THE person behind the proliferation of community pantries is shutting down her kiosk for fear of her life following efforts of cops whom she claimed have been asking for her personal details, including organizations that she is part of or working with.
In a Facebook post, Ana Patricia Non, who initiated the Maginhawa community pantry last week, said that she now fears for her safety and could not even walk alone in the community where she lives because of what she categorically claimed as baseless accusations against her.
“Natatakot po ako maglakad mag-isa papunta sa community pantry ng alas-5 ng umaga dahil po sa walang basehang paratang sa amin. Gusto ko lang po talaga makatulong at sana po ay huwag nyo masamain,” she said in a Facebook post.
According to Non, she has already asked help from Quezon City Mayor Joy Belmonte following an incident last Monday. Non recounts that three police officers have asked for her contact number and to which organization she belongs.
Non said that even if she wanted to, she may no longer be able to give away what remains of the basic needs that she has pooled for those in need near the place where she lives.
“Malungkot po dahil hindi muna maipapamahagi ang goods na inihanda namin buong maghapon dahil po sa #RedTagging na nagaganap.”
But even with the Maginhawa community pantry shutdown, poor families in the area have refused to leave Maginhawa Street in Quezon City where the random act of kindness started and has grown to be a prototype of other communities across the archipelago.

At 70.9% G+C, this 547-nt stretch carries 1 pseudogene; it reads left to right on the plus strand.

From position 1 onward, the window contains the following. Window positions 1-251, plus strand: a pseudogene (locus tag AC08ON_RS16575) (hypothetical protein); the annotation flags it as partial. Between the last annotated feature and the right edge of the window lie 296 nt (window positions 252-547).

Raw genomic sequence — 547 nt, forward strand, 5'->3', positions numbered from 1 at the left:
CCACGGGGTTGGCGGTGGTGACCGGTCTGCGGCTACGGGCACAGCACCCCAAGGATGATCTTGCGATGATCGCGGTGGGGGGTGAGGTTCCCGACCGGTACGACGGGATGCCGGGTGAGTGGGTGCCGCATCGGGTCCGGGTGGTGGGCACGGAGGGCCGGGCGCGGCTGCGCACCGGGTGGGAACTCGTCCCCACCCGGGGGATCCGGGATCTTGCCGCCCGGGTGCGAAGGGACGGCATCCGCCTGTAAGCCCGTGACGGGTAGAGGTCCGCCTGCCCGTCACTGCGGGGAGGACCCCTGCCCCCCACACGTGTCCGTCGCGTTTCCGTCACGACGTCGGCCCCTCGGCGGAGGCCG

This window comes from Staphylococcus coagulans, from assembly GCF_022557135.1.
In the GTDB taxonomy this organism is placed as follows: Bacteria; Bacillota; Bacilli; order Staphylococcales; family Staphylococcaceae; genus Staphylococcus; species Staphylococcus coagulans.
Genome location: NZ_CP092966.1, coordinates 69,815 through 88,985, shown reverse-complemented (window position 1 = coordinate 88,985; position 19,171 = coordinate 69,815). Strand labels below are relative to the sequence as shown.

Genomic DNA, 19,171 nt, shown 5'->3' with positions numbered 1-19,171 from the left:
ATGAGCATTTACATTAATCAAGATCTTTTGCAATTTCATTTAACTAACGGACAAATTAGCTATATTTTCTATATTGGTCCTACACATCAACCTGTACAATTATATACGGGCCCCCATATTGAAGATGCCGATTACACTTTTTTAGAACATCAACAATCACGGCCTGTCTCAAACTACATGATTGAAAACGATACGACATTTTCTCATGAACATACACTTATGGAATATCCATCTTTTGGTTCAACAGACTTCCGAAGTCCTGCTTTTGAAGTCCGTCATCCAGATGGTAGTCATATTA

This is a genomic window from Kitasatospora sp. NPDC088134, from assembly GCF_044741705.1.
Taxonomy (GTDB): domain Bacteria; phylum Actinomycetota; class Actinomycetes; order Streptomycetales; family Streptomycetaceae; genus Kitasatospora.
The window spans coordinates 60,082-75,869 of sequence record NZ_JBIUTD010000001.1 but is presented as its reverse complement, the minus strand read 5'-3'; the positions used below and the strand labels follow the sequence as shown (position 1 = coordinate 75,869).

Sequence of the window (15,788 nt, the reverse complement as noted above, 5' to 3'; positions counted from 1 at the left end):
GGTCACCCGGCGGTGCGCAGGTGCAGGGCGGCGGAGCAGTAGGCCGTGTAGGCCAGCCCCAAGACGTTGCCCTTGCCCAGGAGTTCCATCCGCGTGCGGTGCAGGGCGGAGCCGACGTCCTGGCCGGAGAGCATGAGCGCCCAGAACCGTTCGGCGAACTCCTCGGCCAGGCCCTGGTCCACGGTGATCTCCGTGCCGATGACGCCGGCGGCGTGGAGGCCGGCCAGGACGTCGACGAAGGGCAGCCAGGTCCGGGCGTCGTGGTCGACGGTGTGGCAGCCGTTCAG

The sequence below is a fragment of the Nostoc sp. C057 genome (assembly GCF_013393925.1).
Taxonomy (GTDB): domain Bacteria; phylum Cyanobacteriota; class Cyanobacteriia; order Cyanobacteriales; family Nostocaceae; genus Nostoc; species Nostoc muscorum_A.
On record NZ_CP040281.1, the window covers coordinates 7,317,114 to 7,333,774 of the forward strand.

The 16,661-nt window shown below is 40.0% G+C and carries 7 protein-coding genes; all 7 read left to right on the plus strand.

The National Task Force to End Local Communist Armed Conflict (NTF-ELCAC) earlier shared several posts on Facebook accusing community pantries as venue of communist propaganda.
As this developed, Philippine National Police director general Debold Sinas issued a statement claiming that there was no such order for policemen to conduct any form of profiling of organizers of community pantries.
Part of the statement reads: “It is beyond the interest of the PNP to delve into purely voluntary personal activities of private citizens. We are aware of the activities of these community pantries as an expression of Bayanihan spirit, but we have no intention to interfere but to serve the best interest of law and order and public safety in such public activities,” the statement further reads.
According to Sinas, the particular consideration of the police in the area is the observance of public health standards when there is a gathering of ten or more persons that builds up a crowd.
He also denied police interference with the community outreach mission, adding that the cops are there to ensure utmost assistance for an orderly distribution to the needy.
(Photo credit: pna.gov.ph)